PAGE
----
March 22, 1952 |
|July 21, 1975 for the St. Louis Cardinals|
Last MLB appearance
|October 2, 1983 for the Kansas City Royals|
|Earned run average||3.85|
Career highlights and awards
Eric Ralph Rasmussen (born March 22, 1952) is a retired Major League Baseball pitcher. He played all or part of eight seasons in the majors, between 1975 and 1983. Eric was born Harold Ralph Rasmussen, but legally changed his name to Eric during the 1976-77 offseason.
Rasmussen was originally selected by the Boston Red Sox in the fourth round of the January 1971 Major League Baseball Draft, but opted instead to attend the University of New Orleans, where he was named first team All-America. The St. Louis Cardinals then selected him in the 32nd round of the 1973 Major League Baseball Draft.
St. Louis Cardinals
Rasmussen moved through the Cardinals' organization rapidly, reaching Triple-A with the Tulsa Oilers in just his second full season in 1975. That July, he made his major league debut, and wound up starting 13 games for the Cardinals over the rest of the season. He won five games that season while losing five.
After splitting 1976 between the bullpen and starting rotation, Rasmussen had perhaps his best season statistically in 1977. He set career bests in earned run average (3.48), strikeouts (120), innings pitched (233) and complete games (11). Despite his good numbers, Rasmussen lost 17 games against 11 wins for the third-place Cards.
San Diego Padres
Rasmussen started 1978 with St. Louis, but was traded to the San Diego Padres in May for outfielder George Hendrick. Although most of his other numbers fell off, he set his career high with 14 wins between the two clubs. That wasn't enough to keep Rasmussen in the Padres' rotation, though, as he spend the next two seasons bouncing back and forth between starting and relieving. Following the 1980 season, Rasmussen was released by the Padres.
Mexican League, and back to St. Louis
That winter, Rasmussen pitched in the Mexican League, and spent all of 1981 and part of 1982 with the Leones de Yucatán. The Cardinals brought him back to the major leagues in September, when he pitched in eight games. Rasmussen opened the 1983 season with the Cardinals, but he was used sparingly. After a pair of disastrous outings in May, Rasmussen was sent to the minors. He started four games for the Triple-A Louisville Redbirds, going 2–2 with an ERA of 4.13, before being sold to the Kansas City Royals.
Kansas City Royals
Rasmussen made a big splash in his American League debut, pitching his first major league shutout since 1979 against the Boston Red Sox on August 6. He appeared in 11 games in all for the Royals in 1983, including 9 starts, winning 3 games and losing 6. At the end of the season, he was released.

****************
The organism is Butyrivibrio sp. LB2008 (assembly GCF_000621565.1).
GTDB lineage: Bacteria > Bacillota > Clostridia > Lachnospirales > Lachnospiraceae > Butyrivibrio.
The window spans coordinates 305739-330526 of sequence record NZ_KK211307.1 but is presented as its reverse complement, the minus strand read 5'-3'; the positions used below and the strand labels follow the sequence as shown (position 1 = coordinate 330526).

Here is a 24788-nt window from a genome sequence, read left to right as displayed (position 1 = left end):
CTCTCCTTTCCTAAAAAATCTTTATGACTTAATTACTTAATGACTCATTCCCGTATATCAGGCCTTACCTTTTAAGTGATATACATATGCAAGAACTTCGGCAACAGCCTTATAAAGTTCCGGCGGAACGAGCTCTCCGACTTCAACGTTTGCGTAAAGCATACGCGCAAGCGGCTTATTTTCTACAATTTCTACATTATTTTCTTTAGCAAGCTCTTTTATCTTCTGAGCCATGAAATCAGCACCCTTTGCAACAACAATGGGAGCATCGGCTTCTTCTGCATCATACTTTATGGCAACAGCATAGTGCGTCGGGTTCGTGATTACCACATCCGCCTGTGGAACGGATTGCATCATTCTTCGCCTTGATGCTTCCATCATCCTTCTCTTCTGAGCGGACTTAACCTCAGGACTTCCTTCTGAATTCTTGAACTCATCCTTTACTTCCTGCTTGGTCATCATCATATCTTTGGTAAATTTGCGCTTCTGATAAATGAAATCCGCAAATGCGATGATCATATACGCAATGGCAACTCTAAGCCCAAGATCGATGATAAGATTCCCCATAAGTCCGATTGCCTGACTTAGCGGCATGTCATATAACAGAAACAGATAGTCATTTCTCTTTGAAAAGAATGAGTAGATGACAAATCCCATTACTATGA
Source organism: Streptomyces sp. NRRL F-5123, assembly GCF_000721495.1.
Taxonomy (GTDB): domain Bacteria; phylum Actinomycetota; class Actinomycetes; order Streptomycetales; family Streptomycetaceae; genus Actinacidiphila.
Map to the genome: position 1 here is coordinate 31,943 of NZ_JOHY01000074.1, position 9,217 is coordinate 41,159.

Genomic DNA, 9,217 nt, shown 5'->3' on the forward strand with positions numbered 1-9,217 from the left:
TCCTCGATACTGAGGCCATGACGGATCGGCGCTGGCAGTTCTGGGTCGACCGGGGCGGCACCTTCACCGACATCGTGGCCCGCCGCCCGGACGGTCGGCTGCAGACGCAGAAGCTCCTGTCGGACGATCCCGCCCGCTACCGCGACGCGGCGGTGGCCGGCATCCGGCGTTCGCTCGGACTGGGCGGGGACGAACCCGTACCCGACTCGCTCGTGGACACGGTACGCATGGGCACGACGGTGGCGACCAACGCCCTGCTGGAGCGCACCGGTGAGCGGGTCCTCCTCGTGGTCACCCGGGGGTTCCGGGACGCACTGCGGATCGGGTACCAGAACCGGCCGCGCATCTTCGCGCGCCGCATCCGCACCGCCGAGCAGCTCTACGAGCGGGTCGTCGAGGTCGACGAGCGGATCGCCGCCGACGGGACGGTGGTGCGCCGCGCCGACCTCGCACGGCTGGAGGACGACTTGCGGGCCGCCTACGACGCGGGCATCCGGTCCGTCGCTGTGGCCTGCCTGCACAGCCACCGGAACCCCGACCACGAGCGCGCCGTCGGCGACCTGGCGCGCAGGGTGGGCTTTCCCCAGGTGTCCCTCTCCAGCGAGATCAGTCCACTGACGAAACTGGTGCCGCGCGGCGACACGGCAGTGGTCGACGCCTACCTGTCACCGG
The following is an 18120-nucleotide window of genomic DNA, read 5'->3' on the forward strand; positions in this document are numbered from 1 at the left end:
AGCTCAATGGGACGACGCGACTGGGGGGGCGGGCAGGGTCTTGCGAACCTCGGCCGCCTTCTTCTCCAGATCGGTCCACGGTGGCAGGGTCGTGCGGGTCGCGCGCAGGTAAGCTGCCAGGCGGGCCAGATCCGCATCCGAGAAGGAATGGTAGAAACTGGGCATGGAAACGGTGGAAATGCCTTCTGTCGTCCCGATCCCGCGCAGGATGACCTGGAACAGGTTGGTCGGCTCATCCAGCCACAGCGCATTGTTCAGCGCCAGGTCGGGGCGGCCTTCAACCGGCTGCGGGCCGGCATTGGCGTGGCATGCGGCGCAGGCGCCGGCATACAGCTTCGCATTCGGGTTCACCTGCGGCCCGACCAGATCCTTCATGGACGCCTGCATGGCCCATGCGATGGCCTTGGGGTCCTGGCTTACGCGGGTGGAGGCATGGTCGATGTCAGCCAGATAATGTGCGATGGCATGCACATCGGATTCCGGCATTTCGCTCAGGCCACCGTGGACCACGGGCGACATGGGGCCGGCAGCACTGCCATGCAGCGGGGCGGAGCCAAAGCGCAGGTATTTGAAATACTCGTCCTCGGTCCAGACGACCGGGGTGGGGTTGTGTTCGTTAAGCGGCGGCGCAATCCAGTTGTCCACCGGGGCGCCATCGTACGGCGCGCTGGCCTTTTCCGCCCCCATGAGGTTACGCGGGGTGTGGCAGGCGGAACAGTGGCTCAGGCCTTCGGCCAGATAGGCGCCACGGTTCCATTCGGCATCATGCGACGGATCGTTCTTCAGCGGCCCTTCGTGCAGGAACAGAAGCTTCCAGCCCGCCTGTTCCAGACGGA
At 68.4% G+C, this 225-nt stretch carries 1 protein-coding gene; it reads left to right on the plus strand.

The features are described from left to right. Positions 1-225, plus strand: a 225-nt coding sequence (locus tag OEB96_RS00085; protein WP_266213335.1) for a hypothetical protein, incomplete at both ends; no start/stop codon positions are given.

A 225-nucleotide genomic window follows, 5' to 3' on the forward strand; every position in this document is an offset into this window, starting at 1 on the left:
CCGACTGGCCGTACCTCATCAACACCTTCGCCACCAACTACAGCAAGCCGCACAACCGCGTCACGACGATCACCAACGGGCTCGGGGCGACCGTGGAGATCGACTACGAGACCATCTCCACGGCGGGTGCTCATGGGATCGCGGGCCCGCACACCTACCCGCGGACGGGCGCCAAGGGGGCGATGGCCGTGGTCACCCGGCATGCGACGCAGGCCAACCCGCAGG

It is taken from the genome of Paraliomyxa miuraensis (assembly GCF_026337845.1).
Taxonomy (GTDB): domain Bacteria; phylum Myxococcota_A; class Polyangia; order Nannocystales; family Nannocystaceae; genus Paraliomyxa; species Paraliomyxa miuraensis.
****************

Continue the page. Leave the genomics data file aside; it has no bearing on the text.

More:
Back in the minors
Rasmussen spent the next several seasons attempting to return to the major leagues. He spent 1984 with the Houston Astros organization, pitching for the Tucson Toros. In 1985, Rasmussen signed with the independent Miami Marlins and spent most of the season, and part of 1986 as well, although he did appear in one game for the Redbirds in 1985. He was picked up by the Baltimore Orioles partway through 1986, and he spent the next season and a half with their top farm club, the Rochester Red Wings.
Although he became a coach in 1988, Rasmussen did not stop playing professional baseball, as he went on to pitch for the Fort Myers Sun Sox for the duration of the two-year run of the Senior Professional Baseball Association in 1989-1990 before finally retiring.
Rasmussen accepted a pitching coach position in the Cleveland Indians' minor league system in 1988. In 1991, he jumped over to the Minnesota Twins' organization, where he has remained ever since. From 1991 through 1995 he was the pitching coach for the Rookie level Gulf Coast League Twins, in 1996 and 1997, he coached the Twins' advanced A affiliate, the Fort Myers Miracle, in 1998 he jumped to the Double A New Britain Rock Cats, and in 1999, he returned to the Miracle. Following the 2008 season, Rasmussen was promoted to Twins Minor League Pitching Coordinator.
The entire 2008 starting rotation for the Twins all pitched for Rasmussen in Fort Myers. Some of the other notable names to have been coached by Rasmussen include Johan Santana, Matt Garza, LaTroy Hawkins and Mark Redman.
- Jim Kaplan (May 2, 1977). ""The Week (April 17–23)" (SI Vault, May 2, 1977 issue)". Sports Illustrated.
- Eric Rasmussen 1983 game log from Baseball-Reference
- "Fort Myers Miracle". Retrieved 2008-07-16.